Severe cases of monkeypox can occur, but “transmission of the virus requires close contact,” he says. “There is no evidence of aerosol transmission, as occurs with SARS-CoV-2, although it must be remembered that the smallpox virus, a close relative of monkeypox, was transmitted by aerosol.”
Deresinski points to the fact that in 2003, monkeypox was introduced into the U.S. through imports from Ghana of infected small mammals, such as Gambian giant rats, as pets. They infected prairie dogs, which also were sold as pets and, ultimately, this resulted in 37 confirmed transmissions to humans and 10 probable cases. A CDC investigation identified no cases of human-to-human transmission. Then, in 2021, a traveler flew from Nigeria to Dallas through Atlanta, developing skin lesions several days after arrival. Another CDC investigation yielded 223 contacts, although 85 percent were deemed to be at only minimal risk and the remainder at intermediate risk. No new cases were identified.
How much should we be worried
But how serious of a threat is monkeypox this time around? “Right now, the risk to the general public is very low,” says Scott Roberts, an assistant professor and associate medical director of infection prevention at Yale School of Medicine. “Monkeypox is spread through direct contact with infected skin lesions or through close contact for a prolonged period of time with an infected person. It is much less transmissible than COVID-19.”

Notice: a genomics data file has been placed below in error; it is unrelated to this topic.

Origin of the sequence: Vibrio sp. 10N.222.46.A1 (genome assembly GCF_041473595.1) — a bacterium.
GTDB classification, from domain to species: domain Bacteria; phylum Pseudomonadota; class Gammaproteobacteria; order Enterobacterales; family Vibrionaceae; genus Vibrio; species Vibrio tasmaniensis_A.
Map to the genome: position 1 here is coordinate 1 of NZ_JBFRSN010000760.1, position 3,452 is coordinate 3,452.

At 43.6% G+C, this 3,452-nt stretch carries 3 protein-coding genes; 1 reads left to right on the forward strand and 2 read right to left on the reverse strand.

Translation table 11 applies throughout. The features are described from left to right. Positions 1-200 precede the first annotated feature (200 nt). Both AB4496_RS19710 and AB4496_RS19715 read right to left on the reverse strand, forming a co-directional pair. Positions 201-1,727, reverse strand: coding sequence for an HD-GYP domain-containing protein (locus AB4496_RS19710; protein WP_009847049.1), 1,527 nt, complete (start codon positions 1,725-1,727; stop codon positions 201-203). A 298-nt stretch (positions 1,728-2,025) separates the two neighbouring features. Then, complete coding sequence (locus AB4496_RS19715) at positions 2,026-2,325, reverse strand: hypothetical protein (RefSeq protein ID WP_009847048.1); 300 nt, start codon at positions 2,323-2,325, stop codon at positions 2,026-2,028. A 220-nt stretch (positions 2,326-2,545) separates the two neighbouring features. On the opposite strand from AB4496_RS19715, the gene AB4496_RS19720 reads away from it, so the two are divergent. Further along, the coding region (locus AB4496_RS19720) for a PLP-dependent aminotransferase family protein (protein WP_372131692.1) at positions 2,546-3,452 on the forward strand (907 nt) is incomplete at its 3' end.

The monkeypox incubation period—the time from infection until the onset of symptoms—is typically seven to 14 days but can range from five to 21 days, compared with only three days for the Omicron variant of COVID-19. With such a long incubation, there is a larger window to conduct contact tracing and vaccinate people before symptoms appear, which can prevent infection or lessen the severity.